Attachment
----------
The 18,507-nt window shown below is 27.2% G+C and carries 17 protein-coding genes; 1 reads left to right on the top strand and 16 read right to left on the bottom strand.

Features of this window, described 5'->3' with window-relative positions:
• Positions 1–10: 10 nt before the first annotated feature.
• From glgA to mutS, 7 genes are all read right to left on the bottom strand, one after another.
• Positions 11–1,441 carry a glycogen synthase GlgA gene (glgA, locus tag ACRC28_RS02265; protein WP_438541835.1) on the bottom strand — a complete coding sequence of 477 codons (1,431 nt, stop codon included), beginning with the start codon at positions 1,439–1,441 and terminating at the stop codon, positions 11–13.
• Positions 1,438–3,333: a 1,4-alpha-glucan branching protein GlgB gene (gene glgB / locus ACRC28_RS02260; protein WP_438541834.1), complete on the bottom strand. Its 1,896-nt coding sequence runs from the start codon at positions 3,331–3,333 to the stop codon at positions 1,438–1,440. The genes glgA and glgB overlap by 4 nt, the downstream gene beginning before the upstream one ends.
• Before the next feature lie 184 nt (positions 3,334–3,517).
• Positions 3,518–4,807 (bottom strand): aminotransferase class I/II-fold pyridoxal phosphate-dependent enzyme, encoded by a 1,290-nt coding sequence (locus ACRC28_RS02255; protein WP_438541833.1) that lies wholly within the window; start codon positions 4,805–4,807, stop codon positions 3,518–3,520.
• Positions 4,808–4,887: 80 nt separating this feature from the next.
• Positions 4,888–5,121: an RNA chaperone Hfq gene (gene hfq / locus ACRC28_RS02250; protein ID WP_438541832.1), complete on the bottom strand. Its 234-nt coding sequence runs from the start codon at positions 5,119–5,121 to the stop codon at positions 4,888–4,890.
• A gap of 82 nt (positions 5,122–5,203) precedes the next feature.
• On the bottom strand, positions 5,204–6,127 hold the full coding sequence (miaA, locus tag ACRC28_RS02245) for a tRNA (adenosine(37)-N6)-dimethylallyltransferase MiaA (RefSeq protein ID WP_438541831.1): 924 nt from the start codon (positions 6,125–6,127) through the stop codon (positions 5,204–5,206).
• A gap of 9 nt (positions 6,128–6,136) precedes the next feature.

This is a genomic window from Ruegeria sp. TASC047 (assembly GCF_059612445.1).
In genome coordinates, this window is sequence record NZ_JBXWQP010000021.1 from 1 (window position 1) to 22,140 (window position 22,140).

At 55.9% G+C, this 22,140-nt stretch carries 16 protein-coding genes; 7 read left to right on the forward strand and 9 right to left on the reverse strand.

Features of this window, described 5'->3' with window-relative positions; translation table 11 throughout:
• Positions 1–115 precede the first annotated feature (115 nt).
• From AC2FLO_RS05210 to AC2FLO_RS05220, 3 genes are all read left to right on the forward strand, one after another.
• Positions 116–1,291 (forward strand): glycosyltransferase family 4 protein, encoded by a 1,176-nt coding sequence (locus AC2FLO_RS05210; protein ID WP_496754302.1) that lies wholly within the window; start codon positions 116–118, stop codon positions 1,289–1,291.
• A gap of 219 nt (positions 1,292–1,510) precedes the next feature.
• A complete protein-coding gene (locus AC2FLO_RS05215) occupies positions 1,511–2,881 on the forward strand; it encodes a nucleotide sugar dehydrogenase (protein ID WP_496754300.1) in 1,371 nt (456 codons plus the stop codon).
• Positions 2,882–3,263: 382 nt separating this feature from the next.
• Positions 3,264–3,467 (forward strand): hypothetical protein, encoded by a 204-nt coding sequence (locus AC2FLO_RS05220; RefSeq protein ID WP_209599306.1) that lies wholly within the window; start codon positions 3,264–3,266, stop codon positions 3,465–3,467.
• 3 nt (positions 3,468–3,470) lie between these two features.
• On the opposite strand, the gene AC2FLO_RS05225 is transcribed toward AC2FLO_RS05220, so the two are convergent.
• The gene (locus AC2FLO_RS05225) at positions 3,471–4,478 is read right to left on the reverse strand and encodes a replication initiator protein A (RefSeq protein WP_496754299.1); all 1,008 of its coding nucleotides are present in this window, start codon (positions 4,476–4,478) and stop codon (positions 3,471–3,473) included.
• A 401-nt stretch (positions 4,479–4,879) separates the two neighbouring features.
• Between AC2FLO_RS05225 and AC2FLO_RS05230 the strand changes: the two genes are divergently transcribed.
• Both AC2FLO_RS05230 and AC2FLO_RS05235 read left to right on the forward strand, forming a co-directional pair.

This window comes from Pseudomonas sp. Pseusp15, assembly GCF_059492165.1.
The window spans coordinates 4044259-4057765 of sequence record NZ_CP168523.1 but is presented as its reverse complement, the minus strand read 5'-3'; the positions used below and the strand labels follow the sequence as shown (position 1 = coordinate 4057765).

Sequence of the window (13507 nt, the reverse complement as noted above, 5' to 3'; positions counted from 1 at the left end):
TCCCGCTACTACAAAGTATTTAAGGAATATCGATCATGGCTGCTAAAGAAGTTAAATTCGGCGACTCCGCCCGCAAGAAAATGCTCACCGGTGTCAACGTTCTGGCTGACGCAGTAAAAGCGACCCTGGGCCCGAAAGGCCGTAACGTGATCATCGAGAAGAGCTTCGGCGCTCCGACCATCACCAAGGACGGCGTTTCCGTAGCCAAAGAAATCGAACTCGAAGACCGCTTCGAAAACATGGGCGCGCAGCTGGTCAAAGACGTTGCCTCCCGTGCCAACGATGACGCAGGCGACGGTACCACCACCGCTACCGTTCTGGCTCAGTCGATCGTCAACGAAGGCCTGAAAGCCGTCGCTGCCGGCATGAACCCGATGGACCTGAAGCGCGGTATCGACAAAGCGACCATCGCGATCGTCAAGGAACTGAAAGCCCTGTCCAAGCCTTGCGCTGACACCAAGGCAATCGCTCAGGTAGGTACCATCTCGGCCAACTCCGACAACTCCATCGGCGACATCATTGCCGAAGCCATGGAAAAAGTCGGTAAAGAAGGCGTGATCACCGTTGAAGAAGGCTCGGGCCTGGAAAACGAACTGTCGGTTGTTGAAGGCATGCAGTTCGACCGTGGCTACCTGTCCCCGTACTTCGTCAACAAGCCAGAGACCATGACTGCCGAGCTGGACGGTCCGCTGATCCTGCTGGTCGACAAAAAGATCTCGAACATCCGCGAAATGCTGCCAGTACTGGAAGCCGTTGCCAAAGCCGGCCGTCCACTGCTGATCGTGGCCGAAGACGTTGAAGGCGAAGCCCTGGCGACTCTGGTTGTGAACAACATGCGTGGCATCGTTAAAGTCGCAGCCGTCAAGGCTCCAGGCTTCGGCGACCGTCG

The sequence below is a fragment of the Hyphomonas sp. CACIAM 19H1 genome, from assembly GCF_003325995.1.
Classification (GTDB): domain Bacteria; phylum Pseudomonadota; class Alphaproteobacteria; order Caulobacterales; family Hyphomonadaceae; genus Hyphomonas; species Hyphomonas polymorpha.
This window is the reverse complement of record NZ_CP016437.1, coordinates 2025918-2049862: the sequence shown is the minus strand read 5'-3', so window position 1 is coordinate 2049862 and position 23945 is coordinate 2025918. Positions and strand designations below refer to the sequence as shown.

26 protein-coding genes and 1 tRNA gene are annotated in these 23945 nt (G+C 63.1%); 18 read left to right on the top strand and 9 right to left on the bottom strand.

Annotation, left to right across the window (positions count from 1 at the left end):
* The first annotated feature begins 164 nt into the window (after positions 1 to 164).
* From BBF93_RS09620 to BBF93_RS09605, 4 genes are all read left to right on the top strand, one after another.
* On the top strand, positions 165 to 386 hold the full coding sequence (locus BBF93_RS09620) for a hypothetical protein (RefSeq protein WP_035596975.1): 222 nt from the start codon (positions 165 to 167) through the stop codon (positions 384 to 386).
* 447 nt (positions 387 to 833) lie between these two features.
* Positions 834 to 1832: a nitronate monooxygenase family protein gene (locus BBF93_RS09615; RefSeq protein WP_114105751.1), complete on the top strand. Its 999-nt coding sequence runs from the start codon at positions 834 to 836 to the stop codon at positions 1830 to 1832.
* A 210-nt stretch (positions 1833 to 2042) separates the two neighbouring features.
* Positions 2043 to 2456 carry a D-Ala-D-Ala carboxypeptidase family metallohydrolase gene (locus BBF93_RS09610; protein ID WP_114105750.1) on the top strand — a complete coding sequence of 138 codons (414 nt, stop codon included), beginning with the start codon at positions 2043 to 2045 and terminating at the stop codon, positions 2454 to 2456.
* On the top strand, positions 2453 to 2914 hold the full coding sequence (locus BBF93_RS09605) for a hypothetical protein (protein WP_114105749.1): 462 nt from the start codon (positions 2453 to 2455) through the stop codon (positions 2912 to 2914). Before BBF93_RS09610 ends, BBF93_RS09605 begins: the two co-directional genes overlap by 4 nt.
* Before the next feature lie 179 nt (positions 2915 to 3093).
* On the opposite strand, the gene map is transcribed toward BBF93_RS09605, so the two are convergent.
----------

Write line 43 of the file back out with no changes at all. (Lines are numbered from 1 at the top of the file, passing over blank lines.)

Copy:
* 447 nt (positions 387 to 833) lie between these two features.